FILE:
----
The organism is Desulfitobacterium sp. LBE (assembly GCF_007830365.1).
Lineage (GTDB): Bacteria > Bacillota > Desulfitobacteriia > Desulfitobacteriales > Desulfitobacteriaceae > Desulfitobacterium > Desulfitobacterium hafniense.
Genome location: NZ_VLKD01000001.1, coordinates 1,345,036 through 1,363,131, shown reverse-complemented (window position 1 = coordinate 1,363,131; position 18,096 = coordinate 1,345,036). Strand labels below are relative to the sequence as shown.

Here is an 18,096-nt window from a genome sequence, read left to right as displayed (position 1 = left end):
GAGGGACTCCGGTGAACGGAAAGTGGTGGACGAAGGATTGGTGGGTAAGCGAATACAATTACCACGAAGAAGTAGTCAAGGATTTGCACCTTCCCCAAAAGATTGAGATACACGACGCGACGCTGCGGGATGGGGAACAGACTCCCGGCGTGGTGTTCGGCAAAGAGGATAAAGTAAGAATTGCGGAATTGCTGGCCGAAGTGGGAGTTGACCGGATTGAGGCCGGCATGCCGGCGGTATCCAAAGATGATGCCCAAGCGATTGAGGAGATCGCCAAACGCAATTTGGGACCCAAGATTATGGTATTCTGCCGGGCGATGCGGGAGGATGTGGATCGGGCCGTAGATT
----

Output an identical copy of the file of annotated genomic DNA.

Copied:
The organism is Desulfitobacterium sp. LBE (assembly GCF_007830365.1).
Lineage (GTDB): Bacteria > Bacillota > Desulfitobacteriia > Desulfitobacteriales > Desulfitobacteriaceae > Desulfitobacterium > Desulfitobacterium hafniense.
Genome location: NZ_VLKD01000001.1, coordinates 1,345,036 through 1,363,131, shown reverse-complemented (window position 1 = coordinate 1,363,131; position 18,096 = coordinate 1,345,036). Strand labels below are relative to the sequence as shown.

Here is an 18,096-nt window from a genome sequence, read left to right as displayed (position 1 = left end):
GAGGGACTCCGGTGAACGGAAAGTGGTGGACGAAGGATTGGTGGGTAAGCGAATACAATTACCACGAAGAAGTAGTCAAGGATTTGCACCTTCCCCAAAAGATTGAGATACACGACGCGACGCTGCGGGATGGGGAACAGACTCCCGGCGTGGTGTTCGGCAAAGAGGATAAAGTAAGAATTGCGGAATTGCTGGCCGAAGTGGGAGTTGACCGGATTGAGGCCGGCATGCCGGCGGTATCCAAAGATGATGCCCAAGCGATTGAGGAGATCGCCAAACGCAATTTGGGACCCAAGATTATGGTATTCTGCCGGGCGATGCGGGAGGATGTGGATCGGGCCGTAGATT